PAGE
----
One Small Step to Change

Last night during some web searching (for what I have no clue anymore), I came across a book titled “One Small Step Can Change Your Life:  The Kaizen Way” by Robert Maurer.  I’ll likely be ordering the book, but for now I had to make do with what I’ve found about it on the internet.  ( see:  http://steves.seasidelife.com/map.pdf or http://ideamappingsuccess.com/Maps/Luciano%20Passuello%20-%20one-small-step-can-change-your-life-full.pdf )  Basically, the idea it gave me, was that instead of trying to motivate myself to do big things, like chores, clean the kitchen, do the laundry, learn some skills for earning money, etc., instead I ask myself questions like “What one small thing can I do towards improving [insert some goal]?”

For example, during this cold I lost the No S eating habits I had gained.  And I’ve been dreading having to start all over again, and so have been putting it off.  But last night, while we sat down for an S snack (pecan pie + french vanilla ice cream), I had just finished reading up on this Kaizen book, this concept.  Looking at my food, I was thinking, “What one small thing can I change about this to make it not quite as bad as it could be? (in terms of weight, health, etc)”  Well, the ice cream wasn’t tasting right, taking a small step to get rid of the ice cream was easy.  As I ate the pie with the ice cream removed, I was still asking myself the question “What one small thing can I change about this to make it not quite so bad?”  Well, the crust was actually kind of nasty.  It was really easy to just not eat that part and throw it away.  So, while I still got a bunch of really bad for me sugar . . . the total snack wasn’t as bad as it could have been.  No where near as bad.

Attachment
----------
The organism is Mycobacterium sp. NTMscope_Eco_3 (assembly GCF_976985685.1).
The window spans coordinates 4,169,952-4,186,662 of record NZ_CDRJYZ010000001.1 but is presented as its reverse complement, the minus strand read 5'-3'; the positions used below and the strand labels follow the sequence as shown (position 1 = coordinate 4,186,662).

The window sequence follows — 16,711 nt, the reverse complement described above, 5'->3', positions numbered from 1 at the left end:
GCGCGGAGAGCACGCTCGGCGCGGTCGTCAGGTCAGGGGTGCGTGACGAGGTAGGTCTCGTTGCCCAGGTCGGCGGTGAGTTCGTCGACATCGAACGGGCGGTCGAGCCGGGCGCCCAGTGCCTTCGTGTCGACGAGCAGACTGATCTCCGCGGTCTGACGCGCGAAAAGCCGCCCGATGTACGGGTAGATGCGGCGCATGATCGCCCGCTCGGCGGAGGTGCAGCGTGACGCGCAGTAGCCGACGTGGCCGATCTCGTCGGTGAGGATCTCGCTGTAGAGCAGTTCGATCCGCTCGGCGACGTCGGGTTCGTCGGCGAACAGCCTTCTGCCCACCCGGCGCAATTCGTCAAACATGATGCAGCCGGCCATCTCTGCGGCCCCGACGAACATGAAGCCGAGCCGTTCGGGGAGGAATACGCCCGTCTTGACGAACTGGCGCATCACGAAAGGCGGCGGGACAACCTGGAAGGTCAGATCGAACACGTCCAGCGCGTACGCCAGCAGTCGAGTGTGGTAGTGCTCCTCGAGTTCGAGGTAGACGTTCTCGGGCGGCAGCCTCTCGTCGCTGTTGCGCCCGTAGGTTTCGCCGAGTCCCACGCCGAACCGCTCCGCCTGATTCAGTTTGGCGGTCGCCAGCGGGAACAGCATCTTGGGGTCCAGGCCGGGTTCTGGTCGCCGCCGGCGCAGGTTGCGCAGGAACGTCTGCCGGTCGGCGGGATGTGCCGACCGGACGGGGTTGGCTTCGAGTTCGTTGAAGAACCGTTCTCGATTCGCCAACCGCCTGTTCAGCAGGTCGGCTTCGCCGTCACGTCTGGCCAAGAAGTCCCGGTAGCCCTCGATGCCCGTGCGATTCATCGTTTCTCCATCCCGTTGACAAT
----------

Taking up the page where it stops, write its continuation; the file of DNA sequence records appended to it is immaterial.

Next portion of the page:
Similar thing this morning.  We sat down for breakfast.  Saturdays we have cold cereal in large bowls.  Often times we get another refill of cereal to make use of the left over milk.  During breakfast I kept asking myself “What small thing can i change about this to make it not quite so bad?”  I really love the taste of the cereal, and knew that it would be difficult to not get a second helping.  However, I DID slow down my eating, chewed really well, and “sculpted my mind” by imagining being done with the meal when I finished this bowl.  In other words, not getting a second bowl.  And simple as that, as slowing down, really tasting and enjoying the taste and texture of the food, and imagining being done with the last bite, I didn’t feel a strong urge to get seconds.  There was still a small urge there, but it was easy to not act on it.  And so, breakfast wasn’t as bad as it could have been.